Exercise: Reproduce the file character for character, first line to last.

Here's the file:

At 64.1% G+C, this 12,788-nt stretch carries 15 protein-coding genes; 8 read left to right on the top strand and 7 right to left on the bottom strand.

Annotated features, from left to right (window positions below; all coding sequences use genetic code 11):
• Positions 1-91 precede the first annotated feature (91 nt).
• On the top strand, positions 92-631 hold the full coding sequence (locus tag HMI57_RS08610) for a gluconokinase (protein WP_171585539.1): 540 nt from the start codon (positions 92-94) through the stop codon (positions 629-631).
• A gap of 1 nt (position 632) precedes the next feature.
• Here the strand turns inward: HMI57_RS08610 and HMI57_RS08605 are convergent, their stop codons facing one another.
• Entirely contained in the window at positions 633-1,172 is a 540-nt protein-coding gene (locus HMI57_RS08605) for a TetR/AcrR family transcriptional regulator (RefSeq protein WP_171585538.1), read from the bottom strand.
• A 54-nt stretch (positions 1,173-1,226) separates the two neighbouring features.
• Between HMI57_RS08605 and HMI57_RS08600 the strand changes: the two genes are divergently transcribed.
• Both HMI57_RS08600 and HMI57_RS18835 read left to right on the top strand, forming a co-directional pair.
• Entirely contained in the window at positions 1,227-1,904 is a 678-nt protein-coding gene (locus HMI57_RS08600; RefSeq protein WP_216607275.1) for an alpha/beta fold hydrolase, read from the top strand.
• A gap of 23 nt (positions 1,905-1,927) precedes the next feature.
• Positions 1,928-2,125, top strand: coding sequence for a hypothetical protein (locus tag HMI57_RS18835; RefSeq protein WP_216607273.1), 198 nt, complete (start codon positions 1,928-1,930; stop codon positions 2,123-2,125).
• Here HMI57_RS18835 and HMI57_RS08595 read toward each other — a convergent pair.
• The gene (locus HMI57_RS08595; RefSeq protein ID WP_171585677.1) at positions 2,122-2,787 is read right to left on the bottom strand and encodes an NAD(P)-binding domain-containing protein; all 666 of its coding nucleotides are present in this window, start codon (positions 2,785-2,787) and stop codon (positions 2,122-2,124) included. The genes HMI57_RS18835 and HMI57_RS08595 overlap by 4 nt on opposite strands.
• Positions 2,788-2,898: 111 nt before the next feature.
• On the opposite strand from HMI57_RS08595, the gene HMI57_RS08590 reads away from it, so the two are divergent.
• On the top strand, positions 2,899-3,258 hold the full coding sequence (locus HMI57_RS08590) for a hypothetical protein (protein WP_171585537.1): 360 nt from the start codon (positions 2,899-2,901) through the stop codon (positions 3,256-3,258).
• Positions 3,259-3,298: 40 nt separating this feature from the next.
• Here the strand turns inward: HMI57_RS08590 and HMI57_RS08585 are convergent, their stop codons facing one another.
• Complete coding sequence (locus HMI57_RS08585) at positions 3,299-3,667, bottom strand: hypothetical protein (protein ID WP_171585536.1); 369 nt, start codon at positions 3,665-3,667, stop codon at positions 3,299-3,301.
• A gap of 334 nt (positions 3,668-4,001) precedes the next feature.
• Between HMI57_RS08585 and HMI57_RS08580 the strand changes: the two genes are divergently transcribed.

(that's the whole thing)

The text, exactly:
At 64.1% G+C, this 12,788-nt stretch carries 15 protein-coding genes; 8 read left to right on the top strand and 7 right to left on the bottom strand.

Annotated features, from left to right (window positions below; all coding sequences use genetic code 11):
• Positions 1-91 precede the first annotated feature (91 nt).
• On the top strand, positions 92-631 hold the full coding sequence (locus tag HMI57_RS08610) for a gluconokinase (protein WP_171585539.1): 540 nt from the start codon (positions 92-94) through the stop codon (positions 629-631).
• A gap of 1 nt (position 632) precedes the next feature.
• Here the strand turns inward: HMI57_RS08610 and HMI57_RS08605 are convergent, their stop codons facing one another.
• Entirely contained in the window at positions 633-1,172 is a 540-nt protein-coding gene (locus HMI57_RS08605) for a TetR/AcrR family transcriptional regulator (RefSeq protein WP_171585538.1), read from the bottom strand.
• A 54-nt stretch (positions 1,173-1,226) separates the two neighbouring features.
• Between HMI57_RS08605 and HMI57_RS08600 the strand changes: the two genes are divergently transcribed.
• Both HMI57_RS08600 and HMI57_RS18835 read left to right on the top strand, forming a co-directional pair.
• Entirely contained in the window at positions 1,227-1,904 is a 678-nt protein-coding gene (locus HMI57_RS08600; RefSeq protein WP_216607275.1) for an alpha/beta fold hydrolase, read from the top strand.
• A gap of 23 nt (positions 1,905-1,927) precedes the next feature.
• Positions 1,928-2,125, top strand: coding sequence for a hypothetical protein (locus tag HMI57_RS18835; RefSeq protein WP_216607273.1), 198 nt, complete (start codon positions 1,928-1,930; stop codon positions 2,123-2,125).
• Here HMI57_RS18835 and HMI57_RS08595 read toward each other — a convergent pair.
• The gene (locus HMI57_RS08595; RefSeq protein ID WP_171585677.1) at positions 2,122-2,787 is read right to left on the bottom strand and encodes an NAD(P)-binding domain-containing protein; all 666 of its coding nucleotides are present in this window, start codon (positions 2,785-2,787) and stop codon (positions 2,122-2,124) included. The genes HMI57_RS18835 and HMI57_RS08595 overlap by 4 nt on opposite strands.
• Positions 2,788-2,898: 111 nt before the next feature.
• On the opposite strand from HMI57_RS08595, the gene HMI57_RS08590 reads away from it, so the two are divergent.
• On the top strand, positions 2,899-3,258 hold the full coding sequence (locus HMI57_RS08590) for a hypothetical protein (protein WP_171585537.1): 360 nt from the start codon (positions 2,899-2,901) through the stop codon (positions 3,256-3,258).
• Positions 3,259-3,298: 40 nt separating this feature from the next.
• Here the strand turns inward: HMI57_RS08590 and HMI57_RS08585 are convergent, their stop codons facing one another.
• Complete coding sequence (locus HMI57_RS08585) at positions 3,299-3,667, bottom strand: hypothetical protein (protein ID WP_171585536.1); 369 nt, start codon at positions 3,665-3,667, stop codon at positions 3,299-3,301.
• A gap of 334 nt (positions 3,668-4,001) precedes the next feature.
• Between HMI57_RS08585 and HMI57_RS08580 the strand changes: the two genes are divergently transcribed.